Measuring Electricity
Current: The number of electrons that pass a specific point in a circuit in one second Measured in Amperes or amps (A) Voltage: how hard the electrons are being pushed Measured in volts (V) Higher voltage, the more work the electrons can do.

Measuring Electricity
Resistance: the force opposing the flow of electrons. Measured in ohms Symbol is Greek letter omega  Thicker wire- less resistance Longer wire- more resistance Conductors- low resistance Insulators- high resistance

Ohm’s Law The relationship among current, voltage, and resistance. Ohm’s law states that the current in a circuit is equal to the voltage divided by the resistance I = V R V I R

Do the Math A car has a 12 volt system. The headlights are on a 10 amp circuit. How much resistance do they have? Your house uses 120 volts. What amount of current would flow through a 20 ohm resistor?

Circuits For current to flow there must be a complete loop
Electric circuit: complete, a closed path through which electrons travel. Electrons flow from negative to positive terminal Work is done if there is a resistance in the wire.

Circuits Resistance is supplied by a resistor.
A resistor is a device that uses electric energy to do work. A wire connected from the resistor to the positive terminal completes the circuit. An open switch breaks the circuit.

Two Types of Circuits Series circuits: A circuit with only one path.
All the resistors in a series circuit lie along a single path. The amount of current in a series circuit is the same at all parts of the circuit. Resistance in the circuit changes if resistors are added or taken away.

Series Circuits

Series Circuits

Series Circuits

Series Circuits Break in the wire turns off all the lights

Parallel Circuit Parallel circuits: The electrons in a parallel circuit can travel through more than one path, each path is separate. If there’s a break in one path in the circuit, electrons can still flow through the other paths and maintain a complete circuit.

Parallel Circuit

Parallel Circuit

Parallel circuits in your home allow each light or appliance to use the amount of current it needs to work. A parallel circuit prevents all the lights or appliances from shutting off when one of them stops working.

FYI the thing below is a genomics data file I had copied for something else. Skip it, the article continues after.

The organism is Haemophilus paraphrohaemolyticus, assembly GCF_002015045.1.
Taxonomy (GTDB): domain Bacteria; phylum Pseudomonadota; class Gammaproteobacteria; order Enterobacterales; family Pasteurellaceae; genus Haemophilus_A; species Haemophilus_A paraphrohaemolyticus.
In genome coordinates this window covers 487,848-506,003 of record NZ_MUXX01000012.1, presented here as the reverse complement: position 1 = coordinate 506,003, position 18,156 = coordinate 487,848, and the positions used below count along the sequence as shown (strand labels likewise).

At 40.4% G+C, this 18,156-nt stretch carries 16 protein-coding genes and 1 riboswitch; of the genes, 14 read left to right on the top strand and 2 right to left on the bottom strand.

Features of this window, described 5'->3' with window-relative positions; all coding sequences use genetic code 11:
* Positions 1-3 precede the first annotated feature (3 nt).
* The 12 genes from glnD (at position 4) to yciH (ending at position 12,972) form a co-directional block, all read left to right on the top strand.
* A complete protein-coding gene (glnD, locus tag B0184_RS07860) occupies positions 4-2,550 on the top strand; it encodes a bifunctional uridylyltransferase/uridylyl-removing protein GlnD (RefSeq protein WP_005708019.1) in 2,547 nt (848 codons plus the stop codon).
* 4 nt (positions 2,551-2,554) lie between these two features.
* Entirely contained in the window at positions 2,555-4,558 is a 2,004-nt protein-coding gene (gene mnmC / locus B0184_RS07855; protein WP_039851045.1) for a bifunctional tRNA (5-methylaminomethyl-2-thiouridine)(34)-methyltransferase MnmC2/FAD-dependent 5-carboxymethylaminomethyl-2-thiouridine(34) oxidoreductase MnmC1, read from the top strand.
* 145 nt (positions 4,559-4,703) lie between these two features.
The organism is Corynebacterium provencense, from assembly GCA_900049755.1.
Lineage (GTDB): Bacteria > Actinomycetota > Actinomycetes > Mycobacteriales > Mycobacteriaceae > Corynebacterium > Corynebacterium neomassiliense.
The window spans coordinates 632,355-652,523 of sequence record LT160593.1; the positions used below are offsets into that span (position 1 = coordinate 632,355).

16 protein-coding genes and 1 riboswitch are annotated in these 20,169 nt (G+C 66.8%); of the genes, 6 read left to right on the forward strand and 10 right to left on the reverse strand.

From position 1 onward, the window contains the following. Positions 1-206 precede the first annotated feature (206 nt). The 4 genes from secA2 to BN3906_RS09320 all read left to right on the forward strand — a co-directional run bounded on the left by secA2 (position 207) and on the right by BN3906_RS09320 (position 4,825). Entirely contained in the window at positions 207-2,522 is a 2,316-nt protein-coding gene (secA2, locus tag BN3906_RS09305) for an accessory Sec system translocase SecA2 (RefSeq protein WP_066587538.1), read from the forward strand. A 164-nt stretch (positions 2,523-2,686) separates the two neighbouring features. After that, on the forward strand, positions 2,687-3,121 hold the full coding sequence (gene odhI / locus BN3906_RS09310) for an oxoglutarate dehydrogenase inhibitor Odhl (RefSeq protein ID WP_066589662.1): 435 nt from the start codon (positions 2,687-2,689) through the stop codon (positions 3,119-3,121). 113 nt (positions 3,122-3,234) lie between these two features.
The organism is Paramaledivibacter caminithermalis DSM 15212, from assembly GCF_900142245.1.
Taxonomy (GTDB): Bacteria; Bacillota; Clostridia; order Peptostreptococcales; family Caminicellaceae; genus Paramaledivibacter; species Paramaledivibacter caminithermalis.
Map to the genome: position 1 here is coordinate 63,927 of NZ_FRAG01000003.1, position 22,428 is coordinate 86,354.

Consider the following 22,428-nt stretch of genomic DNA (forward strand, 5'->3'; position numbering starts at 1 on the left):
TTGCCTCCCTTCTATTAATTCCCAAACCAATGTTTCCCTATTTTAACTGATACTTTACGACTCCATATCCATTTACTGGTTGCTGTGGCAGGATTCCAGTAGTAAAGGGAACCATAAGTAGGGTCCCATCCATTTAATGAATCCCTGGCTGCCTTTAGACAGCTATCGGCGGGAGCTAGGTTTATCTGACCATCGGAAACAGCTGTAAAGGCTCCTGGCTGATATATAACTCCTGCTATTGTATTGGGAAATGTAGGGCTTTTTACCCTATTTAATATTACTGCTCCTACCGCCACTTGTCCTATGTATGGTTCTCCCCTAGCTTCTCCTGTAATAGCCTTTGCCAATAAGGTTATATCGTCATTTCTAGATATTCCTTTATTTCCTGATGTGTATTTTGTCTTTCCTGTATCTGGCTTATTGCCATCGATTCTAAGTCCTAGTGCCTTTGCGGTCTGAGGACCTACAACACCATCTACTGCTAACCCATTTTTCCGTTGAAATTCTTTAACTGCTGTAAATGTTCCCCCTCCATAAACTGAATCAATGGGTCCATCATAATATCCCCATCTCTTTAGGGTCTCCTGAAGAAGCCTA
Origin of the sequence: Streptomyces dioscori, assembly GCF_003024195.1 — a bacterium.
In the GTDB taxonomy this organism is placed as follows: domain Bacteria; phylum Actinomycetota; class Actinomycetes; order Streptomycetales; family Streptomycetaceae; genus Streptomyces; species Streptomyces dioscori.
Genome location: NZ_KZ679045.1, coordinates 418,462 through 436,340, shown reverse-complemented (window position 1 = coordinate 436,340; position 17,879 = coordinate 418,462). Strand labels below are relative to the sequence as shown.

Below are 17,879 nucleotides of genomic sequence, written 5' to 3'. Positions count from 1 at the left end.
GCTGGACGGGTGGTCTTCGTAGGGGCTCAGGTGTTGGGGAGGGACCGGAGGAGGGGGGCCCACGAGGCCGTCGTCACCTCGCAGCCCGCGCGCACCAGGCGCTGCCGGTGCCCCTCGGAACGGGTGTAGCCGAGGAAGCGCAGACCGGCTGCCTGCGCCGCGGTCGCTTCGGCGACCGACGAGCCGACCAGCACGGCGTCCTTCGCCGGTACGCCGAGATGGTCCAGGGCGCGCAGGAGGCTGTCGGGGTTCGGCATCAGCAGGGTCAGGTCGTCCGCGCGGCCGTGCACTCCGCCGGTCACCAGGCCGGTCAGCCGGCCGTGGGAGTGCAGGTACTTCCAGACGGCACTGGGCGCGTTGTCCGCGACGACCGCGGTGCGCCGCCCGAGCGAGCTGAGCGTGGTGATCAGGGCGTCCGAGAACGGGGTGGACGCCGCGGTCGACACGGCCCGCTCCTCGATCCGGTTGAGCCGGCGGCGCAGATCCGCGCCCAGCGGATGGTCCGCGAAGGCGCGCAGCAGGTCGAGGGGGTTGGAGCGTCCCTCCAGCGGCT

Electric power and energy
Power: The rate at which electricity does work or provides energy The amount of electric power a device uses to do work is determined by its resistance. P = V x I (P) power = (V) voltage x (I) current in the circuit.

Formula for energy E = P x t (E) energy used = (P) power x (t) time The SI unit for energy is a joule. Kilowatt-hour meters measure the electricity used in your home. (kWh)

Electric safety Many appliances are equipped with a “ground” wire on the plug. The ground wire prevents electric shock. The rounded third prong of a three-way electric plug is attached to the ground wire. It constantly moves static electricity from the appliance to the ground.

Broken wires or water can cause electric appliances to short-circuit.
A short circuit occurs when electricity takes a short path and bypasses the resistors in the circuit. Because of this the resistance of the circuit is less and the circuit wire increases. The increased current can produce enough heat to melt wires and start a fire, or cause serious electric shock.

Circuit protectors Fuses and circuit breakers protect against overloaded circuits. A number on the fuse indicates the max. current that will flow through it. Circuit breakers are often used in place of fuses.A circuit breaker is a switch that opens automatically when electric current in a circuit reaches its max.